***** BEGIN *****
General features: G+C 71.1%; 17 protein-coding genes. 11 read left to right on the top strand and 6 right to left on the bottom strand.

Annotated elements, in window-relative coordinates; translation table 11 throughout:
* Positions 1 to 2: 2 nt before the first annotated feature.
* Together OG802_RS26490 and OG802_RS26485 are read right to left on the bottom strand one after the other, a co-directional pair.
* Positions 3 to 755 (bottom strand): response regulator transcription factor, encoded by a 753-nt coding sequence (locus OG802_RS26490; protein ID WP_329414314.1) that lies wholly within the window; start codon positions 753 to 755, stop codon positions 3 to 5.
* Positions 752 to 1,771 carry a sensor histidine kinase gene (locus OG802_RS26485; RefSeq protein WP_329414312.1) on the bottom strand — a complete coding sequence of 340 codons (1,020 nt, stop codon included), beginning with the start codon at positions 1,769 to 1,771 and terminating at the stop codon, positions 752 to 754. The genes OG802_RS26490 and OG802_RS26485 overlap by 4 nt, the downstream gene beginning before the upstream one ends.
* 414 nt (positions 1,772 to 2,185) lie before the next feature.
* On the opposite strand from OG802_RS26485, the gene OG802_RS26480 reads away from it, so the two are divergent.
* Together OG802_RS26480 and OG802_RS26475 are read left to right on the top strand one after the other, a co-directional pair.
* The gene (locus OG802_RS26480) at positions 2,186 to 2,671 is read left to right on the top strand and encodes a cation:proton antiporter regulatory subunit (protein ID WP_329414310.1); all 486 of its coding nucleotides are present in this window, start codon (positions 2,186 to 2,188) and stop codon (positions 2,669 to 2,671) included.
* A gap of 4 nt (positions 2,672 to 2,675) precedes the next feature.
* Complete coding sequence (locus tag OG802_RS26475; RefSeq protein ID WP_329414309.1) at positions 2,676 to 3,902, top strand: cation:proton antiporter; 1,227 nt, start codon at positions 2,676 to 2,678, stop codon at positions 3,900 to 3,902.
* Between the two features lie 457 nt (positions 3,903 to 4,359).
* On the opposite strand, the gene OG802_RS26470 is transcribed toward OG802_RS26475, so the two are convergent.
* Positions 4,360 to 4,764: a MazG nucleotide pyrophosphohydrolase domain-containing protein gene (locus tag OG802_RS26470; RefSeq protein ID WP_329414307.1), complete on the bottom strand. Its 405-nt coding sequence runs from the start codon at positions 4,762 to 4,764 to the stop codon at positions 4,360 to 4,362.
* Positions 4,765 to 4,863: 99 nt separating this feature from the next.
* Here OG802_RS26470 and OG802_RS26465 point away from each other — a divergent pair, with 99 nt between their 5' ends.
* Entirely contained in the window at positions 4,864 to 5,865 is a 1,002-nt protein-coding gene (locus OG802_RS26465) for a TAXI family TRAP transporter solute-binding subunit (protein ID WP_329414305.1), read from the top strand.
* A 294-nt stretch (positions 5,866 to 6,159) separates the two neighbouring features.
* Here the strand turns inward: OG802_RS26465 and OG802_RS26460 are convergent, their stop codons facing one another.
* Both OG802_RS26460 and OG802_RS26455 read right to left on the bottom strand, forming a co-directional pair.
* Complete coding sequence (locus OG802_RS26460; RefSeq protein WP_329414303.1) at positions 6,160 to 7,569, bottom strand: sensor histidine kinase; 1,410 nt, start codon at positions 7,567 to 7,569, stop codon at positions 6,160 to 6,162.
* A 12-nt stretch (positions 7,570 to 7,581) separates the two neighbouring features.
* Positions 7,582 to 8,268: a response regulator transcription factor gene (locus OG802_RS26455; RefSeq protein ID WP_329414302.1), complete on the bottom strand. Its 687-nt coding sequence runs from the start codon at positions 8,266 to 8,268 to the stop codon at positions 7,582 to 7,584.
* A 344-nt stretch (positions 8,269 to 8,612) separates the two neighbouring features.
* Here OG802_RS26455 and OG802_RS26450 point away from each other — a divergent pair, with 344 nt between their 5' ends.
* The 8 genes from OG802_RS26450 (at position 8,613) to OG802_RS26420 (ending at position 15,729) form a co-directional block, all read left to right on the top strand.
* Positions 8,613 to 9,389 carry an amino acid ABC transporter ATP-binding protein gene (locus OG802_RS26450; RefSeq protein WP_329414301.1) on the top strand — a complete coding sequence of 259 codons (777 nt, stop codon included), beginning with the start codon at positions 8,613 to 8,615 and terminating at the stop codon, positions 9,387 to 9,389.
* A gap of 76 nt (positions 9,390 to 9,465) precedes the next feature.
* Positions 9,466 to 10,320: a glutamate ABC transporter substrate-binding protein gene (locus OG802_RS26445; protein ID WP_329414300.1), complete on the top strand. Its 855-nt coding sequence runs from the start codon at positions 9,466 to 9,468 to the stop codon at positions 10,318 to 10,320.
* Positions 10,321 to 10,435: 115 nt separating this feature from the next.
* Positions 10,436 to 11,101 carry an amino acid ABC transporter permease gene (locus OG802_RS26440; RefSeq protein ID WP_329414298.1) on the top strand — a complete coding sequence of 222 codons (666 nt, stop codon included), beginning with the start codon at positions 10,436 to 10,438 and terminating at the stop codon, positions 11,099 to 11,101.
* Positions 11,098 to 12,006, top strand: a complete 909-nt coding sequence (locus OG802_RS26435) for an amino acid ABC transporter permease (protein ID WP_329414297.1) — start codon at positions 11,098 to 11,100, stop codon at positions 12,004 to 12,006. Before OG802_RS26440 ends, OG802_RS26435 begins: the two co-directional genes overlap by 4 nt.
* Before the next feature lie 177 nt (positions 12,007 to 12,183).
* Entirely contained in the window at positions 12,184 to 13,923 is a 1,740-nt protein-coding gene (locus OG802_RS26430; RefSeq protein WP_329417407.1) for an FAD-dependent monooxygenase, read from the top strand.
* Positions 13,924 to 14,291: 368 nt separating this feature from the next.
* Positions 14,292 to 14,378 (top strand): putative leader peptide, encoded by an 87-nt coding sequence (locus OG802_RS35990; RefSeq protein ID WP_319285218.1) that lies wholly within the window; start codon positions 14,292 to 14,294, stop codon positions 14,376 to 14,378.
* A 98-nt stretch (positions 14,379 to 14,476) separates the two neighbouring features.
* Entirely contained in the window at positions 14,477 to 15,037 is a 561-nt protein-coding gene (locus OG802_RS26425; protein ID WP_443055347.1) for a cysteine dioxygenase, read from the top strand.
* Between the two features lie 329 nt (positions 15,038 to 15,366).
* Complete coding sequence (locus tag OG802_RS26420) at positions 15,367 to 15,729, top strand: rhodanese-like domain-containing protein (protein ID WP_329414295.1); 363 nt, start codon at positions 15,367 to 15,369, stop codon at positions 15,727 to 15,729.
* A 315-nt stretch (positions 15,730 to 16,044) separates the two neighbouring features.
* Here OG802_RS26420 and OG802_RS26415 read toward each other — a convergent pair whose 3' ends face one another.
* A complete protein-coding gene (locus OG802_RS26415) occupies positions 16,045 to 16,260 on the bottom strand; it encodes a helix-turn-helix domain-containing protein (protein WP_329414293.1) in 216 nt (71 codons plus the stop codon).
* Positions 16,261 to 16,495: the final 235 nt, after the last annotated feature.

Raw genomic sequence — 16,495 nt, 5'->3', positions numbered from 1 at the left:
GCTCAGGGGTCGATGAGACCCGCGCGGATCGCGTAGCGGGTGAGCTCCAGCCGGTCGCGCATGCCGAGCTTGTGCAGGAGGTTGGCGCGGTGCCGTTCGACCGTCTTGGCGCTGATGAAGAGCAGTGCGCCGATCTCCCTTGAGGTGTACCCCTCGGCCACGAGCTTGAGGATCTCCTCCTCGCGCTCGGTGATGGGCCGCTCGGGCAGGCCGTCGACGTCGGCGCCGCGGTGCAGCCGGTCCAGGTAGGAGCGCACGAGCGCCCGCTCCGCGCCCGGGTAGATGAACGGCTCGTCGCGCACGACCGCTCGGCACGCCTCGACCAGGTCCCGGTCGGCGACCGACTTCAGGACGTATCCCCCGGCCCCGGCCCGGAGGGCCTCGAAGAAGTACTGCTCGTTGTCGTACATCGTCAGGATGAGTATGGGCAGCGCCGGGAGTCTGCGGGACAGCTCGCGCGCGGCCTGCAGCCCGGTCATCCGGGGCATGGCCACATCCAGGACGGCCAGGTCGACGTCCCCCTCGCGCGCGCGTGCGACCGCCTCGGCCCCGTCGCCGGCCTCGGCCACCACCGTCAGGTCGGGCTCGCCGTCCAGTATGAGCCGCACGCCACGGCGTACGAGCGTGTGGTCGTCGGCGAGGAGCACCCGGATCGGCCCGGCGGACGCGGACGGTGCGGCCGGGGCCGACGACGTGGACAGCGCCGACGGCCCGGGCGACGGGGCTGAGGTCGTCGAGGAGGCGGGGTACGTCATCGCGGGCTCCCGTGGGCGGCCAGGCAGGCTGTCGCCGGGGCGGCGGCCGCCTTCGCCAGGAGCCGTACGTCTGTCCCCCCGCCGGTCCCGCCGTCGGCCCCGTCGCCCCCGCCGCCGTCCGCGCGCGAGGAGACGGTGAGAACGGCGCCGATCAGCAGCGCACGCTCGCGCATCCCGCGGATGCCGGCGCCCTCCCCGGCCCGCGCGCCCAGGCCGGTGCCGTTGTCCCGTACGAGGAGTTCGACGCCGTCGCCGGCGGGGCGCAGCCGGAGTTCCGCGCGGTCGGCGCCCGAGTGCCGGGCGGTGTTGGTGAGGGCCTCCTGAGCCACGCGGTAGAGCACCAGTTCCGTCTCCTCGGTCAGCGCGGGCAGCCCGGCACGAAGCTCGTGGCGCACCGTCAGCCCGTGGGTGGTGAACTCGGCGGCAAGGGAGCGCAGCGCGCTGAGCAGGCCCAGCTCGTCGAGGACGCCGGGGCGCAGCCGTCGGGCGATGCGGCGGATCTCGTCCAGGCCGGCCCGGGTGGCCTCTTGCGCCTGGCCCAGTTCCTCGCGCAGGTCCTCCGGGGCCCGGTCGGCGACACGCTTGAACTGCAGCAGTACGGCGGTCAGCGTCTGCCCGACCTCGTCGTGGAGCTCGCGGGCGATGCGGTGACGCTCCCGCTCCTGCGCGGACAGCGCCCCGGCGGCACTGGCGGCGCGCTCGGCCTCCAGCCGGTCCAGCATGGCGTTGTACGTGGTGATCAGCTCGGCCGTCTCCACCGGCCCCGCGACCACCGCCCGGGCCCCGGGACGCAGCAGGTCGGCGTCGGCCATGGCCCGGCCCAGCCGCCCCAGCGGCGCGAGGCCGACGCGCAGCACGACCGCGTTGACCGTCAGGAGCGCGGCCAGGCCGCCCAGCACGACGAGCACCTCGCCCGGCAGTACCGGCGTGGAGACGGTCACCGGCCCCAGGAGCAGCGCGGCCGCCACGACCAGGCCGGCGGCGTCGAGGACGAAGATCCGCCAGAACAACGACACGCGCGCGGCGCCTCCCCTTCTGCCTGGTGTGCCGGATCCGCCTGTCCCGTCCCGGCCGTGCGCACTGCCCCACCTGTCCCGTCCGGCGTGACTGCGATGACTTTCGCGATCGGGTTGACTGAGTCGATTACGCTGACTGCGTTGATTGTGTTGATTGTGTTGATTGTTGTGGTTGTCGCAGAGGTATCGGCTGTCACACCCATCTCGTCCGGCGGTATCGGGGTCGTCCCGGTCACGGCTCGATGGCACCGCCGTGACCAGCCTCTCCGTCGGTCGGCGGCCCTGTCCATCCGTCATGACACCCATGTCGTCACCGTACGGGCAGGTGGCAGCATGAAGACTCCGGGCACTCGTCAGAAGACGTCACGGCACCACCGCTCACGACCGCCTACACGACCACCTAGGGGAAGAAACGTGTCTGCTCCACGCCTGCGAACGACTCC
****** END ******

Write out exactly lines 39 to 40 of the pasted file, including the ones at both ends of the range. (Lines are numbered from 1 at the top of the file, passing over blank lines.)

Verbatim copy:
* Entirely contained in the window at positions 14,477 to 15,037 is a 561-nt protein-coding gene (locus OG802_RS26425; protein ID WP_443055347.1) for a cysteine dioxygenase, read from the top strand.
* Between the two features lie 329 nt (positions 15,038 to 15,366).